Back in June of '07 I decided to play in he stock market. I had no idea of what I was doing, all I knew is that I wanted to make a lot of money. As you might guess, the market doesn't always do exactly what you would hope and since I bought in the market has crashed. Some of my stocks have rallied recently to he point where I am breaking even again with them but the others are still looking pretty bad. The following is my experience and the lessons I have learned in the world of stocks and the economy.
First and foremost I wanted a stock that would earn me a lot of money. I didn't have a lot of money to begin with so I was looking for a cheap stock that had potential to grow a lot. I started reading about small-cap businesses and what analysts were saying about them. I read one article on smallcapreview.com that talked positively about a company called Gigabeam that makes high bandwidth wireless transceivers that are supposedly poised to disrupt the market for land-lines used for cable-internet. Since I believe that wireless internet, via WiMax and the advent of the iPhone and more portable wireless devices, is the future of computer technology this stock looked good so I bought some shares at $4.
Within two days the stock price jumped up over 40% and then the next day it was up over 50%. I was making a good amount of money and only three days had passed. Why not hold onto the stock for another few months and make 1000% profit, right? Not so. Now, less than a year later, the company is delisted from the NASDAQ and I had to sell it at $2 loss per share. The lesson from this is don't get greedy. If the price reaches a point that you are making reasonable money--sell. You can always reinvest the money again if you have reason to believe it will go up a lot.
The next two stocks I bought were based on instinct: Apple and Intel. I just really like these companies and as I already mentioned I thought the iPhone was going to be iconic (and I was right). I bought Apple at $132 and Intel at $24. Both went up and up. Apple hit over $200 and Intel was up over $30. It seemed my instincts were paying off. Did I sell? No. And in this case I'm not unhappy about that either. I still believe that Apple will reach $225 in 2009, and Intel is ruling the market and should bounce back. Currently though Apple is at $130 and Intel is down to $21. These stocks fluctuate with the market though and will grow rapidly once we start seeing the economy grow, I hope.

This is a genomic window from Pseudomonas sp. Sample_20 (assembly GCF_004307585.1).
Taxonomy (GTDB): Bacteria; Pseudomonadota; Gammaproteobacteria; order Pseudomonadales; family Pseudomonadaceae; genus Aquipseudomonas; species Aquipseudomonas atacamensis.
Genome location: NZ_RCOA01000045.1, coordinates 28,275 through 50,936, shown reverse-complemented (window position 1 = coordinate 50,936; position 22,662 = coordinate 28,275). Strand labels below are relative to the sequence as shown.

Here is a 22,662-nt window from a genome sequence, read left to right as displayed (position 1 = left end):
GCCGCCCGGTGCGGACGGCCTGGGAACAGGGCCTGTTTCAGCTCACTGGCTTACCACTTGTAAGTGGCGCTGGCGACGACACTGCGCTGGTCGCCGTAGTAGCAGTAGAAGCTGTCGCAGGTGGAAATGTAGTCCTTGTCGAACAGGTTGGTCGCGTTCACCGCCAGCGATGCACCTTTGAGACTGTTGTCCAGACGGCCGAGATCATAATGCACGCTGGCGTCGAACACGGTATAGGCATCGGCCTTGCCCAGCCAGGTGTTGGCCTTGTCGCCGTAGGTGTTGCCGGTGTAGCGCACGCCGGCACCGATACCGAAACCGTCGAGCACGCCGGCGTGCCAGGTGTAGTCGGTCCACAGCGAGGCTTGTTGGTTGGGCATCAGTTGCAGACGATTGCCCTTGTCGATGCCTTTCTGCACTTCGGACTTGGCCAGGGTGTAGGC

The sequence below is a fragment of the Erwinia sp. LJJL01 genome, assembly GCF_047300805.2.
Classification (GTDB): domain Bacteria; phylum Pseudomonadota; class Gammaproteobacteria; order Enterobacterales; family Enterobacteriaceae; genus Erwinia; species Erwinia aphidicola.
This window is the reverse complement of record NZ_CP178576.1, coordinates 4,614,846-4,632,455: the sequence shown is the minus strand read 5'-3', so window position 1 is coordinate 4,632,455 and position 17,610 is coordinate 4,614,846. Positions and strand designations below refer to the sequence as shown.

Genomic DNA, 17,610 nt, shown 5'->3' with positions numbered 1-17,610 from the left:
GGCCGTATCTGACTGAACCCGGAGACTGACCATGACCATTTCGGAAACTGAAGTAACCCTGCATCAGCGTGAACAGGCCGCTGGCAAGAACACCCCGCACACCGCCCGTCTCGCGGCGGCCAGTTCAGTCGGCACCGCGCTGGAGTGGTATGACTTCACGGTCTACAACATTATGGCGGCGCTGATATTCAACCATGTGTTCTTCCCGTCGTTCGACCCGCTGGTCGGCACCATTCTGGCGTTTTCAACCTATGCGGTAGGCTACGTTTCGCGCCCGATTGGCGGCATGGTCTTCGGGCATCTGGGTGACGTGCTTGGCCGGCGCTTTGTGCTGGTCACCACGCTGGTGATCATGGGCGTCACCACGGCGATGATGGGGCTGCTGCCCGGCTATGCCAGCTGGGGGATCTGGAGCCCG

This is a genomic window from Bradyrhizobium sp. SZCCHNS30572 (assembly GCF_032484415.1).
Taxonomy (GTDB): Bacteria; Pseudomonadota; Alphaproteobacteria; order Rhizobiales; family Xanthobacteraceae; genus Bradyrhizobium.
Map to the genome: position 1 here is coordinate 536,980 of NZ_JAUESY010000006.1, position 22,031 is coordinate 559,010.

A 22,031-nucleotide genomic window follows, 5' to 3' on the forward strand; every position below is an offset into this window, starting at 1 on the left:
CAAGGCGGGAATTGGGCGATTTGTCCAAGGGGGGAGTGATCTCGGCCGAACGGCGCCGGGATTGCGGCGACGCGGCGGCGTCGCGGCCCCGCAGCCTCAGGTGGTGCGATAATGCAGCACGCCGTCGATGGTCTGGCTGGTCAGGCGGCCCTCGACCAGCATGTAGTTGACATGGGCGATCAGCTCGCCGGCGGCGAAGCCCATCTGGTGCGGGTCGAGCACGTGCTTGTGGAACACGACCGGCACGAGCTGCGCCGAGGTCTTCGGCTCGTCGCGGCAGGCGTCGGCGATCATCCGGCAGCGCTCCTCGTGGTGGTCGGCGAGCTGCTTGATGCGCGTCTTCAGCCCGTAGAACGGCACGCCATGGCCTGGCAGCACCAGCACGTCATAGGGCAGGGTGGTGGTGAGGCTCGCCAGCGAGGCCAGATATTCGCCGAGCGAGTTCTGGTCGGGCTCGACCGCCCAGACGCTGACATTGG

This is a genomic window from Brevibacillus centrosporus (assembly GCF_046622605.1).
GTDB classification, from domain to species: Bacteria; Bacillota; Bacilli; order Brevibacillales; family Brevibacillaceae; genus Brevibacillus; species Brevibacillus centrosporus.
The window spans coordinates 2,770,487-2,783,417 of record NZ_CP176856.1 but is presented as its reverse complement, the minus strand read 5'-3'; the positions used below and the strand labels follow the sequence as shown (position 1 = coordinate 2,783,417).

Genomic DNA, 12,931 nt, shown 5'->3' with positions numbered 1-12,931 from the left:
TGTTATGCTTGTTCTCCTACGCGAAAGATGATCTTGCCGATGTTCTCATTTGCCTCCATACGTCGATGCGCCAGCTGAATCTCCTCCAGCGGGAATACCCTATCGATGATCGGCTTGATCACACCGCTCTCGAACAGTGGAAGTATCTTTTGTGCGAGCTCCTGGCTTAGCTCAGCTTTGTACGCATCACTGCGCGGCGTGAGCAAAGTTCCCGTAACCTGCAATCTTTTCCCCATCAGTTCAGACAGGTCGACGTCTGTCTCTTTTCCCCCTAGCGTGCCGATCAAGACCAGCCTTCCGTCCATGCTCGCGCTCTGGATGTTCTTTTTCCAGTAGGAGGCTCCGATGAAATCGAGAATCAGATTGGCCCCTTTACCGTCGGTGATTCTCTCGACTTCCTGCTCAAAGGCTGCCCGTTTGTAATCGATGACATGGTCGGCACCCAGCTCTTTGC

The last stock that I bought I tried using some statistical analysis to pick a good one. Using online software to sift through all the companies I came up with a filter for what companies I wanted to invest in. The basic structure of the filter was a mid-cap company, on the NASDAQ, in the healthcare sector (because I know a lot about science I figured I could determine the strength of a healthcare company), share price less than $10, profit margin above industry standard, low P/E ratio, earnings per share growth of around 20%, high volume of trading, and a lot of analyst coverage. Also, I didn't really care about dividends.
Using that filter I came upon OraSure. OraSure has created a fast and reliable HIV test that can use blood samples as well as saliva. They recently hired someone to their board of directors that is very capable of getting a product through the FDA for over-the-counter sales (the HIV rapid test is already used in hospitals and clinics but has not yet been given the ok for OTC use). The price I bought at was $8 and it is now down around $7. The market is weak but the company is strong so I figure it will bounce back soon. I will also make the prediction that once they are given the approval to sell their HIV test OTC the share price will jump up to around $12 to $13 or more. This is a good stock and I am very happy with it so far even though I am currently losing money on it. In the future I will definitely use a similar filter strategy for picking stocks.
I'm glad I went through this little experiment in stocks because I believe I have learned an enormous amount about how the market works (well it's really simple actually: fear drives the market down, speculation drives it up).
More to come soon from me regarding how I think individual stocks move and where the economy is headed regarding the sub-prime mortgage fiasco and the dropping value of the dollar and the correlated increase in oil prices. For now I would just like any comments on my stock decisions. Anyone out there?